Multimedia artist Carmen Lundy charms and pleases with
her latest offering, Code Noir (Afrasia Productions, 2017).
Lundy sings, plays piano, keyboards, acoustic
guitar, and handles string programming and background vocals. Performing
with her are Patrice Rushen, piano; Ben Williams, acoustic bass and
electric bass; Kendrick Scott, drums and percussion; Jeff Parker, electric
guitar; and Elisabeth Oei, background vocals on “The Island, The Sea, and
“Black and Blues” is a statement against police brutality and
the systemic protections of officers who kill without justification. The
music has an angry quality to it, from Rushen’s piano chords to Scott’s
work on the kit. “Killed another brother from – another mother,” Lundy
“Afterglow” is a lively, romantic piece that shows Lundy at
her jazziest. Her phrasing, shifting from loud to soft, one can hear hints
of Ella Fitzgerald and Sarah Vaughan.
Code Noir gets its
name from the first national law to make illegal the integration of
Africans into white, European society. The law was signed by the king of
France, Louis XIV. Lundy says the album partly reflects that African
diaspora and its influence on genres, bossa nova, jazz, blues, swing, funk
and avant-garde. “Yet they also encompass the many emotions that are
prevalent in this country right now,” she says. “We are going through
tough times with a country that is sorely divided, and many of these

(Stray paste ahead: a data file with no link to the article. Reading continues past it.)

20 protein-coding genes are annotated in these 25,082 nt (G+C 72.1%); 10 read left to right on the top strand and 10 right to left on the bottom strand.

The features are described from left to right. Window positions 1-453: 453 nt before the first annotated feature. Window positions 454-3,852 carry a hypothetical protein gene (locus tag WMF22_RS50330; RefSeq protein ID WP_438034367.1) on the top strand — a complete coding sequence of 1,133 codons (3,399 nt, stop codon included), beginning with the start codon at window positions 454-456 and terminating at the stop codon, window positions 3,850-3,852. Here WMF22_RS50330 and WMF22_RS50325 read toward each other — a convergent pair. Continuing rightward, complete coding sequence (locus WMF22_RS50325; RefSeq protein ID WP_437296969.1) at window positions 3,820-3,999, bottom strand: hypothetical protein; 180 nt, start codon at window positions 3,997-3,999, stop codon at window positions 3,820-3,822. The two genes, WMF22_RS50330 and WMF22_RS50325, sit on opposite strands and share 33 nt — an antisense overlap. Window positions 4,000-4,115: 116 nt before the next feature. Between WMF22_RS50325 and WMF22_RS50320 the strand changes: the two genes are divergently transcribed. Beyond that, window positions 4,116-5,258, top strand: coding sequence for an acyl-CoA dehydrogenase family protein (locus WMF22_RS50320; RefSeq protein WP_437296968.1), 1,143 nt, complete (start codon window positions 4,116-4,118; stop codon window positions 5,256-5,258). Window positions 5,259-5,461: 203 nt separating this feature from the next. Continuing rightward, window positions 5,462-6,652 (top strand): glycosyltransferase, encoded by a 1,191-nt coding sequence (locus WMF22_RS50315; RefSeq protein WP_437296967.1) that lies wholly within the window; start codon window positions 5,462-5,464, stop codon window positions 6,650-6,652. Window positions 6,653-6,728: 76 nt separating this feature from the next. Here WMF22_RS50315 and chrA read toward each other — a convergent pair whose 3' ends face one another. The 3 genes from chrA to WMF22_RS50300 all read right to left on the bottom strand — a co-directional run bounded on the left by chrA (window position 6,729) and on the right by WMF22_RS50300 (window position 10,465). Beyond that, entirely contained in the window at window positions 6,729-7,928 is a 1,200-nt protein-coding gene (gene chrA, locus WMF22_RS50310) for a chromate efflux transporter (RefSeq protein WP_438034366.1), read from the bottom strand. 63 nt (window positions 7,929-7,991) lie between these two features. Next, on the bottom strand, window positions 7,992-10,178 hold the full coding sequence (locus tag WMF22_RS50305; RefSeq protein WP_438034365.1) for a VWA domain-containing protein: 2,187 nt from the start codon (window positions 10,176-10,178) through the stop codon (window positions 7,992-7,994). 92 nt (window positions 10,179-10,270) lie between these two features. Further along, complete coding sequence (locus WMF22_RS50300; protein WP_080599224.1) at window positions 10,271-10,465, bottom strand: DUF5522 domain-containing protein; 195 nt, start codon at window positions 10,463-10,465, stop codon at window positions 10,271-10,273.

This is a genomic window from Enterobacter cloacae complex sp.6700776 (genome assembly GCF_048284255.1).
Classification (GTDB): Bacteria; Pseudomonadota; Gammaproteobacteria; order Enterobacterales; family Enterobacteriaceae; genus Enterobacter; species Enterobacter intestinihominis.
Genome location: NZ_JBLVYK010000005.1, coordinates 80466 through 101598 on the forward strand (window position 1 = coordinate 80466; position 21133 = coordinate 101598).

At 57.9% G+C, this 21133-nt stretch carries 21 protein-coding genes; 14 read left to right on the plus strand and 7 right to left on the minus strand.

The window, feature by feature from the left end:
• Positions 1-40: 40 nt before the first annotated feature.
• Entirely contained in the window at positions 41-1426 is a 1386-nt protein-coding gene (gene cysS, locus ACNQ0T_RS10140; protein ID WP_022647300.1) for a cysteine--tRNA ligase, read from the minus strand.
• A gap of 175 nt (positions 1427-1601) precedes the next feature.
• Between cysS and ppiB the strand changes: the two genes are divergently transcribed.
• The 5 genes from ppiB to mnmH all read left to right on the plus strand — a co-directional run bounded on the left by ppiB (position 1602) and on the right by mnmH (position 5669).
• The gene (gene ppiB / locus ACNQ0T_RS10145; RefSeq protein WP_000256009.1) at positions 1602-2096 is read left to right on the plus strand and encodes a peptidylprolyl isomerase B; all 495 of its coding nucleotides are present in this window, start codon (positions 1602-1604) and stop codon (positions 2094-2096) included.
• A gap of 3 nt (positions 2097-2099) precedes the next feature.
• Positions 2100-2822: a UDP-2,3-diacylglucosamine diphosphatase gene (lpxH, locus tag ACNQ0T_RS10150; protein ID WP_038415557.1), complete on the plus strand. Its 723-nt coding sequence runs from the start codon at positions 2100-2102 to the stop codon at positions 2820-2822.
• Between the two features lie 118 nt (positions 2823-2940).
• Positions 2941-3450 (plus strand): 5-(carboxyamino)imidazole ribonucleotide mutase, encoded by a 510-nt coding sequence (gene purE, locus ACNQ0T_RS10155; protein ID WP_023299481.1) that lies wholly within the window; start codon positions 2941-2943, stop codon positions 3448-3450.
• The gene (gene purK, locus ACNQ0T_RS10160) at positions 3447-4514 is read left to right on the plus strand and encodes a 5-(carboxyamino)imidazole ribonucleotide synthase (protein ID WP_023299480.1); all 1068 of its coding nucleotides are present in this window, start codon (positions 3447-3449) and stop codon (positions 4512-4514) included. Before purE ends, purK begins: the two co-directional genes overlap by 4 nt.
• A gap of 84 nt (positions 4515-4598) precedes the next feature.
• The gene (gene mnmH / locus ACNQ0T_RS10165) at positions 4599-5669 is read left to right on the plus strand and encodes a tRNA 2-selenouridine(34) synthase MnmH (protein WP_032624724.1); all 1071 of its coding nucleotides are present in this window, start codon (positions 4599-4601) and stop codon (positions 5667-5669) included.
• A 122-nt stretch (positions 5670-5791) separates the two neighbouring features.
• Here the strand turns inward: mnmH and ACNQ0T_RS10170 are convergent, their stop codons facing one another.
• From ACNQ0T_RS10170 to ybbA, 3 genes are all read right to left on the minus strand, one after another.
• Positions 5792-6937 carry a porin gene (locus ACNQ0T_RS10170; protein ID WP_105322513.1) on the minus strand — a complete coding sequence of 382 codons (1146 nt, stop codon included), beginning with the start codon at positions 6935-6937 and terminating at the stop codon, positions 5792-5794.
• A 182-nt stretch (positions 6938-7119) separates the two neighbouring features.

tracks reflect the feelings that we as human beings are going through on
an individual level.
Among the songs that reflect the latter are
“Another Chance,” “Live Out Loud” and “Whatever It Takes.”
musicians are rock solid throughout the set. They complement one another
perfectly, whether playing as a unit or stepping out on a solo. But this
offering is mostly about the beauty of Lundy’s songwriting and the
inspirations to live, to love and to stand up for doing what’s right that
are present in her lyrics.
Lundy composed 10 original songs for
this work, and co-wrote “Another Chance” with Julie Raynor. She began her
career in Miami, Florida, at a time when there were few young, gifted and
aspiring jazz vocalists on the horizon. Over four decades, she has firmly
established herself as one of the genre’s more prominent figures. Good
Morning Kiss, her debut album, held the Number 3 spot on Billboard’s
jazz charts for 23 weeks. In April 2016, she was honored with the Lifetime
Achievement in Jazz award by Black Women in Jazz and the Arts, based in
Atlanta. And the Miami-Dade County Office of the Mayor and Board of County
Commissioners proclaimed January 25th “Carmen Lundy Day,” along with
handing her the key to the city of Miami.
Lundy’s stage and studio
associations include Ray Barretto, Kenny Barron, Bruce Hornsby, Mulgrew
Miller, Terri Lyne Carrington, Courtney Pine, Roy Hargrove, Ron Carter,
Marian McPartland, Regina Carter, Geri Allen and many more.
Code Noir is her 15th album.